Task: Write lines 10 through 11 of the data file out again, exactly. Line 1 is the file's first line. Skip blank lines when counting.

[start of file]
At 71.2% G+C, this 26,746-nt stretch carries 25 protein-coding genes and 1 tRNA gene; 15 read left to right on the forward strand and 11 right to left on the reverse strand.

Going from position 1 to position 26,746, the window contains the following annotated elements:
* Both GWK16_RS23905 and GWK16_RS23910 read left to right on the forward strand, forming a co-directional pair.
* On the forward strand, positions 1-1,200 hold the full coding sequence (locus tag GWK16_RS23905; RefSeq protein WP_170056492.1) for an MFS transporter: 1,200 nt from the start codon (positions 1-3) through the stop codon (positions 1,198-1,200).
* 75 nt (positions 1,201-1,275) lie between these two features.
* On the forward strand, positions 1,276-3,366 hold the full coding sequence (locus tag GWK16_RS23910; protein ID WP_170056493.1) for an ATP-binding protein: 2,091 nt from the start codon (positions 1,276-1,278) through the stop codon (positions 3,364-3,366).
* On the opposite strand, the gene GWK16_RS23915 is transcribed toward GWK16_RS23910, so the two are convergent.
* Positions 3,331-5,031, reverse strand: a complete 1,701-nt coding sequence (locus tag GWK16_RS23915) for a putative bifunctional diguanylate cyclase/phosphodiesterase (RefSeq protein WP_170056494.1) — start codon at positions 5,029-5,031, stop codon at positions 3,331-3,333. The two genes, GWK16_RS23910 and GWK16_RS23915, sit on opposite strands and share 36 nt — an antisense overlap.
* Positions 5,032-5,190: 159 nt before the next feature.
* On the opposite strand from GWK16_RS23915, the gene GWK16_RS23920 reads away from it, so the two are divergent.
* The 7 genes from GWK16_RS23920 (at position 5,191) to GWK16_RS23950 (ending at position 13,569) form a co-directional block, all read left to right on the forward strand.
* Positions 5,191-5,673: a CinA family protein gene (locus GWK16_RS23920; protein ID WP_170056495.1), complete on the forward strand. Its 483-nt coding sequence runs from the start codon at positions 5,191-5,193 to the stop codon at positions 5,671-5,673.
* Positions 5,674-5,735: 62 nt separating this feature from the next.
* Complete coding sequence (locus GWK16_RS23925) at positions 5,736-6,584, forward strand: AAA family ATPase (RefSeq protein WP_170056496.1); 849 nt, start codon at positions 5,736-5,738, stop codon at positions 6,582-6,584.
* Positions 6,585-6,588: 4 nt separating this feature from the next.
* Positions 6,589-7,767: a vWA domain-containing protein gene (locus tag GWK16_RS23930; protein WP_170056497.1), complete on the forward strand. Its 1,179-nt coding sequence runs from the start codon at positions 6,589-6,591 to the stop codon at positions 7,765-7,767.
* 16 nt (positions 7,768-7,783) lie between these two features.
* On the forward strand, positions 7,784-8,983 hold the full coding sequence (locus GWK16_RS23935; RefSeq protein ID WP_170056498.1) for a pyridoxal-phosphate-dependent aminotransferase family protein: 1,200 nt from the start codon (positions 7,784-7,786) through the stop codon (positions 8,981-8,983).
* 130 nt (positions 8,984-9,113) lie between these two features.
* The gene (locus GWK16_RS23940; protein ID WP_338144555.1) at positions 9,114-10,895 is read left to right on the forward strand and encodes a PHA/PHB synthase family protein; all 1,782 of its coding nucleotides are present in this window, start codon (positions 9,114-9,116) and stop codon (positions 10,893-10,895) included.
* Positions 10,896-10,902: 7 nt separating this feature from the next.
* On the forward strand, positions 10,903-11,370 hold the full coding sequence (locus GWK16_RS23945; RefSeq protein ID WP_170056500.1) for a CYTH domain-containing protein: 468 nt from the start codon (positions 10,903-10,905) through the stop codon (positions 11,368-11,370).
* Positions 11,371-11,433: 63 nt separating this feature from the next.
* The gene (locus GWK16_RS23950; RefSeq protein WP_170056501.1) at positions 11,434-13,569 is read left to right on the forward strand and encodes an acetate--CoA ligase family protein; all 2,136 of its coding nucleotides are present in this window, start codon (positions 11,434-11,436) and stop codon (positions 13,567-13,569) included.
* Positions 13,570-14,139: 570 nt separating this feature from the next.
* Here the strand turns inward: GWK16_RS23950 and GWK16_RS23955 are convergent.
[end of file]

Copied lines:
* On the opposite strand from GWK16_RS23915, the gene GWK16_RS23920 reads away from it, so the two are divergent.
* The 7 genes from GWK16_RS23920 (at position 5,191) to GWK16_RS23950 (ending at position 13,569) form a co-directional block, all read left to right on the forward strand.